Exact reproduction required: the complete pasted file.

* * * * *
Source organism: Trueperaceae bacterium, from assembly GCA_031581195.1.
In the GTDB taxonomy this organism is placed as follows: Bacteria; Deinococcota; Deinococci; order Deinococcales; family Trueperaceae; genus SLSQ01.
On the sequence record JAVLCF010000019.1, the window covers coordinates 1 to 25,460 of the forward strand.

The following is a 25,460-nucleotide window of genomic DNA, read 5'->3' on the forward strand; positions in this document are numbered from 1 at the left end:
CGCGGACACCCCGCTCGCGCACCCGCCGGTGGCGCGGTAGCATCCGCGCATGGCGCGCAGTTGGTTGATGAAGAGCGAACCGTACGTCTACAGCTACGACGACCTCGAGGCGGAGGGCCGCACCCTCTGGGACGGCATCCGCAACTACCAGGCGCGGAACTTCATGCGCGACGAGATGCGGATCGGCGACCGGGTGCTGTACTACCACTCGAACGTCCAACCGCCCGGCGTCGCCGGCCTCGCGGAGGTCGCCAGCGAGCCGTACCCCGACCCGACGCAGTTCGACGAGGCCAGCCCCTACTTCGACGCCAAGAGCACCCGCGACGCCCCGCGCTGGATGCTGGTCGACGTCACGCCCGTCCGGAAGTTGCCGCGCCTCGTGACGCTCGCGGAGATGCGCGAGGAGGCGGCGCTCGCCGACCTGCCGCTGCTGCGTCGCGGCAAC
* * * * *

Source organism: Trueperaceae bacterium, from assembly GCA_031581195.1.
In the GTDB taxonomy this organism is placed as follows: Bacteria; Deinococcota; Deinococci; order Deinococcales; family Trueperaceae; genus SLSQ01.
On the sequence record JAVLCF010000019.1, the window covers coordinates 1 to 25,460 of the forward strand.

The following is a 25,460-nucleotide window of genomic DNA, read 5'->3' on the forward strand; positions in this document are numbered from 1 at the left end:
CGCGGACACCCCGCTCGCGCACCCGCCGGTGGCGCGGTAGCATCCGCGCATGGCGCGCAGTTGGTTGATGAAGAGCGAACCGTACGTCTACAGCTACGACGACCTCGAGGCGGAGGGCCGCACCCTCTGGGACGGCATCCGCAACTACCAGGCGCGGAACTTCATGCGCGACGAGATGCGGATCGGCGACCGGGTGCTGTACTACCACTCGAACGTCCAACCGCCCGGCGTCGCCGGCCTCGCGGAGGTCGCCAGCGAGCCGTACCCCGACCCGACGCAGTTCGACGAGGCCAGCCCCTACTTCGACGCCAAGAGCACCCGCGACGCCCCGCGCTGGATGCTGGTCGACGTCACGCCCGTCCGGAAGTTGCCGCGCCTCGTGACGCTCGCGGAGATGCGCGAGGAGGCGGCGCTCGCCGACCTGCCGCTGCTGCGTCGCGGCAAC